Definition of Julian

1. Noun. Roman Emperor and nephew of Constantine; he restored paganism as the official religion of the Roman Empire and destroyed Christian temples but his decision was reversed after his death (331?-363).

2. Adjective. Of or relating to or characteristic of Julius Caesar. "The Julian calendar"
Partainyms: Julius Caesar
Derivative terms: Julius Caesar

Definition of Julian

1. a. Relating to, or derived from, Julius Cæsar.

Definition of Julian

1. Proper noun. The Roman emperor ''Flavius Claudius Julianus'' or Julian the Apostate. ¹

2. Proper noun. (given name male from=Latin) derived, via Julianus from Julius ¹

3. Proper noun. (given name female from=Latin) derived from Juliana. It was popular in medieval England but today mostly appears in the form Gillian. ¹

4. Adjective. of, or relating to Julius Caesar ¹

¹ Source:

Julian Pictures

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Lexicographical Neighbors of Julian

Jules Alfred Huot de Goncourt
Jules Feifer
Jules Verne
Jules de Goncourt
Julia Evelina Smith
Julia Ward Howe
Julia set
Julia sets
Julian (current term)
Julian Bond
Julian calendar
Julian date
Julian year
Julian years
Juliet cap

Literary usage of Julian

Below you will find example usage of this term as found in modern and/or classical literature:

1. The History of the Decline and Fall of the Roman Empire by Edward Gibbon (1901)
"letter was afterwards read, in which the emperor arraigned the ingratitude of Julian, whom he had invested with the honours of the purple-; ..."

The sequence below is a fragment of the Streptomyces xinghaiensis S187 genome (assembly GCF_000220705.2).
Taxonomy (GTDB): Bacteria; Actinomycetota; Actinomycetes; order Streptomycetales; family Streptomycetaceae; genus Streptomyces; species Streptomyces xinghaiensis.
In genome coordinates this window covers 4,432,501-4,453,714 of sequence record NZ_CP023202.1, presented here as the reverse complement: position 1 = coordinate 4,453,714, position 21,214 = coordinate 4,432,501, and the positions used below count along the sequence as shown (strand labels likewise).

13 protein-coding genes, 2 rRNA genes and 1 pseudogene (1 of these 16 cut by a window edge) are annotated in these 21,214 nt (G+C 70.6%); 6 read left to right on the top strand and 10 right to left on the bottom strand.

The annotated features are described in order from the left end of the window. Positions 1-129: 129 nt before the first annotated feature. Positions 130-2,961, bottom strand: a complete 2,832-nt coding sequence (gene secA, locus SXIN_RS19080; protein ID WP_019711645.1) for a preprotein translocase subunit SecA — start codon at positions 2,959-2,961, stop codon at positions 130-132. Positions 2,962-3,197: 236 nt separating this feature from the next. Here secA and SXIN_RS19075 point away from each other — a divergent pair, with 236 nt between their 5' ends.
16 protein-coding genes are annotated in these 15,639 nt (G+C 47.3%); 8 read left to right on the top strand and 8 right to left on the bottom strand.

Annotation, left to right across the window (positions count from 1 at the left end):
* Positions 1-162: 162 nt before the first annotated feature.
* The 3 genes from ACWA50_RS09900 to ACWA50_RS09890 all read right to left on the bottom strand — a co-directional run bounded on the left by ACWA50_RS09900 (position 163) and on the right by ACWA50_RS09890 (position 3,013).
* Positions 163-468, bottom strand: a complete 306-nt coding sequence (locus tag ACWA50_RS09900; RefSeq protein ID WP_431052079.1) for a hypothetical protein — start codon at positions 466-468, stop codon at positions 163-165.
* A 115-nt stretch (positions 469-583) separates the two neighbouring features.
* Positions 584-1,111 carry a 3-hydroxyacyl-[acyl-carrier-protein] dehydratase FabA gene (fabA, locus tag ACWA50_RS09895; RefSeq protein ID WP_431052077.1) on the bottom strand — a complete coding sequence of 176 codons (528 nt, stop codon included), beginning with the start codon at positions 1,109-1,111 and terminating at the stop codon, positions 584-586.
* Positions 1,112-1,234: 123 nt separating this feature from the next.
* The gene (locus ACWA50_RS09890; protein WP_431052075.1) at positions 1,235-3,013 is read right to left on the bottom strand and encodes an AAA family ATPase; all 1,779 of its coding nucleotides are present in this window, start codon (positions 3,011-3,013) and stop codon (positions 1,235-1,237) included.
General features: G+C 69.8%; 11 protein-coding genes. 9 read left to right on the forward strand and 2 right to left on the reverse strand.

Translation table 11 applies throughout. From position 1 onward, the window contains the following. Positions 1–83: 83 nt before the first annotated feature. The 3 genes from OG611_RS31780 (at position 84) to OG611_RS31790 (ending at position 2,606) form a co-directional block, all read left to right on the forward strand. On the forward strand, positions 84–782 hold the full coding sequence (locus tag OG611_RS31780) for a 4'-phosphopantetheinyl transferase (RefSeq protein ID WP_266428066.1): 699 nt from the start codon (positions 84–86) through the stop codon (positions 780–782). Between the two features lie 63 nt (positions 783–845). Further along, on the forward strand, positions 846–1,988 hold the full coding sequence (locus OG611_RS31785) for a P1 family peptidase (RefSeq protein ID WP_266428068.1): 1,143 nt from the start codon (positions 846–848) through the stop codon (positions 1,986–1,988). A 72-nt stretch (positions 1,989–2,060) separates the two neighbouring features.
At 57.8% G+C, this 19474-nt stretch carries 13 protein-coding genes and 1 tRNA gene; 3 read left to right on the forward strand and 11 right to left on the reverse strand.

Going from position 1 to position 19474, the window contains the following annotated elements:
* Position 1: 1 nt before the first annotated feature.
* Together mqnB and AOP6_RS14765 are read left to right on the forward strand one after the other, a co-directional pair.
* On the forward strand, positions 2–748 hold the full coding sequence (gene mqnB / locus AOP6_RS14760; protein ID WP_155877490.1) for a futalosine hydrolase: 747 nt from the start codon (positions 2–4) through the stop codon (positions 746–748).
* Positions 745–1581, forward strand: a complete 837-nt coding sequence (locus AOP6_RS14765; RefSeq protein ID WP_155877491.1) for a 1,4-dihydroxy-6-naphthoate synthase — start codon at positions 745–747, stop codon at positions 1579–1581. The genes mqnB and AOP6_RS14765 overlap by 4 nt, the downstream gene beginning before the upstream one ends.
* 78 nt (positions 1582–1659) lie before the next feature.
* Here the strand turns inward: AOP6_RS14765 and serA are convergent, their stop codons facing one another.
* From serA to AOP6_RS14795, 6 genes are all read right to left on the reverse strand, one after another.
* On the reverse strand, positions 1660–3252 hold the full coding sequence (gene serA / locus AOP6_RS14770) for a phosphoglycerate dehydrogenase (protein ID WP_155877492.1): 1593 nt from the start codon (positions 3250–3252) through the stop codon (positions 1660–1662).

2. The Decline and Fall of the Roman Empire by Edward Gibbon, Henry Hart Milman (1899)
"The senate was commanded to assemble ; and those who had been the distinguished friends of Pertinax, or the personal enemies of Julian, found it necessary ..."

3. The Cambridge Medieval History by John Bagnell Bury, James Pounder Whitney (1913)
"He believes that, even granting that Roderick did commit this offence, it had no connexion with the help given by Julian to the Arabs. ..."

4. The New Schaff-Herzog Encyclopedia of Religious Knowledge: Embracing by Johann Jakob Herzog, Philip Schaff, Albert Hauck (1910)
"How he had been won over to Pelagianism is unknown, but it would seem that his 7. Julian of studies in Cicero and his Stoic and ..."

5. A Source Book for Ancient Church History: From the Apostolic Age to the by Joseph Cullen Ayer (1913)
"Julian THE APOSTATE The reign of Julian the Apostate (361-363) is important ... Julian attempted to inject into a purified heathenism those elements in the ..."

6. The Catholic Encyclopedia: An International Work of Reference on the by Charles George Herbermann (1913)
"At the .accession of each pontiff Julian sought to have the Pelagian controversy re^-opened, ... By reason of this Julian was expelled from Constantinople. ..."

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